It has been described as one of the scariest movies of all time. [84] Rex Reed called it the most terrifying movie he had ever seen. [85] Empire described it as “the most purely horrifying horror movie ever made” and called it “never less than totally committed to scaring you witless”. [86] Reminiscing about his first viewing of the film, horror director Wes Craven’s “wondrous” recollection of “what kind of Mansonite crazoid” could have created such a thing. [87] It is a work of “cataclysmic terror”, in the words of horror novelist Stephen King , who declared, “[88] Critic Robin Wood found it one of the few horror movies to possess “the authentic quality of nightmare”. [89] Based on 56 reviews published since 2000, the review aggregate website Rotten Tomatoes deferrals That 88% of critics gave it a positive review, with an average score of 7.9 out of 10. [90]

Cultural impact

The Texas Chain Saw Massacre is considered one of the greatest-and most controversial-of horror films, [91] [92] and a major influence on the genre. [41] [93] In 1999 Richard Zoglin of Time commented that it had “a new standard for slasher films”. [94] The Times listed as one of the 50 most controversial films of all time. [95] Tony Magistrale believes the film is paved the way for horror to be used as a vehicle for social commentary. [96] Mark Olsen of the Los Angeles Times, “Los Angeles Times,”declared that it “both defines and entirely supersedes the very notion of the exploitation picture”. [97] In His book Dark Romance: Sexuality in the Horror Film , David Hogan called Expired it “the most Affecting gore thriller of all and, in a Broader view, Among the MOST effective horror movies ever made … the driving force of The Texas Chainsaw Massacre is something more horrible than aberrant sexuality: total insanity. ” [98] [99] According to Bill Nichols, it “achieves the force of authentic art, profoundly disturbing, intensely personal, yet at the same time far more than personal”. [100] Leonard Wolf praised the movie as “… an exquisite work of art”Greek tragedy , noting the lack of onscreen violence. [101]

Leatherface has gained a reputation as a significant character in the horror genre, [102] [103] responsible for establishing the use of the force of a weapon, and the image of a large, silent killer devoid of personality. [104] [105]Christopher Null of Filmcritic.com said, “In our collective consciousness, Leatherface and his chainsaw have become as iconic as Freddy and his razors or Jason and his hockey mask.” [106] Don Sumner called The Texas Chain Saw Massacre has not only introduced a new generation of filmmakers. [107]According to Rebecca Ascher-Walsh of Entertainment Weekly , it’s the foundation for future horror franchises such as Halloween , The Evil Dead , and The Blair Witch Project . [108] Ridley Scott cited it as an inspiration for his 1979 film Alien . [109] [110] French director Alexandre Aja is credited with an early influence on his career. [111] Horror filmmaker and heavy metal musician Rob Zombie sees a major influence on his art, most notably his 2003 film House of 1000 Corpses . [112]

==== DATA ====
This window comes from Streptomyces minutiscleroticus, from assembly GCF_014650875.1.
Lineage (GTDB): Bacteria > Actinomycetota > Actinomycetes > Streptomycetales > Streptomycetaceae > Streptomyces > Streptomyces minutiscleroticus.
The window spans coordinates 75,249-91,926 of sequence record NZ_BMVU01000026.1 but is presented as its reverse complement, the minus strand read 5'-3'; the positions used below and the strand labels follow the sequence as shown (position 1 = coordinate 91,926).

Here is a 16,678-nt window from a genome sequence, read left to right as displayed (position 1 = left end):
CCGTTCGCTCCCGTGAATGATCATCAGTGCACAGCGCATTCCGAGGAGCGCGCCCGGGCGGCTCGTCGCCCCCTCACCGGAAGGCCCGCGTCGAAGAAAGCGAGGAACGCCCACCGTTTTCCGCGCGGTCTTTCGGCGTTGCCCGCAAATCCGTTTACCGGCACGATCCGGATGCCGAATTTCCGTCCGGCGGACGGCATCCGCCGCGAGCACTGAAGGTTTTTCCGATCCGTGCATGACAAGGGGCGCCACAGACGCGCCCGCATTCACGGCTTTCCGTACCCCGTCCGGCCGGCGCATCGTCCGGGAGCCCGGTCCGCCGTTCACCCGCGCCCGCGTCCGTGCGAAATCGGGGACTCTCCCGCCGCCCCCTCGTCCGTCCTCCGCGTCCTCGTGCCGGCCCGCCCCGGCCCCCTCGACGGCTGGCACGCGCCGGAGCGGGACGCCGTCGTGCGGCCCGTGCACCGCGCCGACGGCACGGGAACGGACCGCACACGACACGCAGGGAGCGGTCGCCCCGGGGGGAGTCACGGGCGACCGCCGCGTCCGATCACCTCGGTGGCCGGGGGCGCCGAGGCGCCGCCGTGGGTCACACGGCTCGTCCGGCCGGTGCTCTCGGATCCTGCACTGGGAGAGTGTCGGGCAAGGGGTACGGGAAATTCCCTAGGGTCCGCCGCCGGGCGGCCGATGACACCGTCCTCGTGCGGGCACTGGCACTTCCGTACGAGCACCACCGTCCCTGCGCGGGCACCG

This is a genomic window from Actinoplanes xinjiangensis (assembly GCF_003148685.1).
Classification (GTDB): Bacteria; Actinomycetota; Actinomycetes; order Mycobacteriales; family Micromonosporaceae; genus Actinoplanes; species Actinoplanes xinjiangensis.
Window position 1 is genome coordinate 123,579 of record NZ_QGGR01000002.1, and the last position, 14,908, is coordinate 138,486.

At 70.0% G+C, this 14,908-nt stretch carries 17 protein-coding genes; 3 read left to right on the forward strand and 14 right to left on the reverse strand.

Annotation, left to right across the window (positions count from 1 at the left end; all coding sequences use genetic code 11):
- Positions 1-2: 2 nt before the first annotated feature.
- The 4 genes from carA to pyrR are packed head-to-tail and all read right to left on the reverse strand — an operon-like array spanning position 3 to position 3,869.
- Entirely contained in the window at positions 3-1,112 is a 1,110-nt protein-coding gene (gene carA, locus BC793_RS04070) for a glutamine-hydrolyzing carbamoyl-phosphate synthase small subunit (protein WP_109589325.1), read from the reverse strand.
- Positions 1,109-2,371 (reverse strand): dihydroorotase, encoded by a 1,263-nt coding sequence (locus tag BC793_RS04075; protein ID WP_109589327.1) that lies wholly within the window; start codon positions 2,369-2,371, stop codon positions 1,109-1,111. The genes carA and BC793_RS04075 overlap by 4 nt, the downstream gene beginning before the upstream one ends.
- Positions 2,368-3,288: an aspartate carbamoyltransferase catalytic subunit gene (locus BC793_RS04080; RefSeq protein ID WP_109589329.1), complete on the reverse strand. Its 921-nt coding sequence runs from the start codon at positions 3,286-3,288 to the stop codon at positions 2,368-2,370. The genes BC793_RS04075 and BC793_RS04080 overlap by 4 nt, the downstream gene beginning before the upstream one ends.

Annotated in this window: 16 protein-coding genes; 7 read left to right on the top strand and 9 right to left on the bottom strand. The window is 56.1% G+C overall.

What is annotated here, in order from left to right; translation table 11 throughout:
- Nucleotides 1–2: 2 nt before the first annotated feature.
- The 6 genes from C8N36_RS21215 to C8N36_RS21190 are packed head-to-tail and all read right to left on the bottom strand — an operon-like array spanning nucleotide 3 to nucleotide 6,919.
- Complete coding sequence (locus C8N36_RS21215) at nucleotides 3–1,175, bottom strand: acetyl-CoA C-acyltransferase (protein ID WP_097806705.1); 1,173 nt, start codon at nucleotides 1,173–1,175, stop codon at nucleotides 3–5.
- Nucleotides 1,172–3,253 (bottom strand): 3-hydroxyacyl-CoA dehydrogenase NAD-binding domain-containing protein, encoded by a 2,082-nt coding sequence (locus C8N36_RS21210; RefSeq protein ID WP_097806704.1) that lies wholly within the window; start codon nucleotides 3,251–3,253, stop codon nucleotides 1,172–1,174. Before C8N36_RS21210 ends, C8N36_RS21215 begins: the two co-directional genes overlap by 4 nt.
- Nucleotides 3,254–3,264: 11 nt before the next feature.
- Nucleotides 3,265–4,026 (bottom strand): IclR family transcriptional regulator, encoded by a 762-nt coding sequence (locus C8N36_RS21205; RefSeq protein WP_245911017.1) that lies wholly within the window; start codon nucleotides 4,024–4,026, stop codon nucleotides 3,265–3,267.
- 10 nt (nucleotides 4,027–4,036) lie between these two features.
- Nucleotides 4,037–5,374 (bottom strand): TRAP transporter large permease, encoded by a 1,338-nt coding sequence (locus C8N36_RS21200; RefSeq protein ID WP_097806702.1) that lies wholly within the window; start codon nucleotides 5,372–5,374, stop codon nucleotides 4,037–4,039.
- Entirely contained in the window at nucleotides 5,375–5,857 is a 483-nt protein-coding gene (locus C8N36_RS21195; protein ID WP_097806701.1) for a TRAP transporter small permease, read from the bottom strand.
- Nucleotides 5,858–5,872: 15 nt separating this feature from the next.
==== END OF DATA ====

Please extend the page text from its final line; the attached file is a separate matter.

The Texas Chain Saw Massacre was selected for the 1975 Cannes Directors Film Festival ‘Fortnight [56] and London Film Festival . [48] In 1976 it won the Special Jury Prize at the Avoriaz Fantastic Film Festival in France. [113]Entertainment Weekly ranked the sixth film in its list of “The Top 50 Cult Films”. [114] In a 2005 Total Film Poll, it was selected as the greatest horror film of all time. [91] [115] It was named Among Time ‘ s top 25 horror movies in 2007. [116] In 2008 the movie Official number 199 isEmpire magazine’s list of “The 500 Greatest Movies of All Time”. [117] Empire also ranked it 46th in its list of the 50 greatest independent films. [118] In a 2010 Total Film Poll, it was again selected as the greatest horror film; John Carpenter, Wes Craven, and George A. Romero . [119] In 2010, the Guardian ranked it number 14 on its list of the top 25 horror films. [120] The Texas Chain Saw Massacre was inducted into the Horror Hall of Fame in 1990, with director Hooper accepting the award, [121]and it is part of the permanent collection of New York City Museum of Modern Art . [41] In 2012, the film was named by the British Film Institute’s Sight & Sound magazine as one of the 250 greatest films. [122] The Academy Film Archive houses the Texas Chain Saw Massacre collection, which contains over 50 items in a collection of many original elements of the film. [123]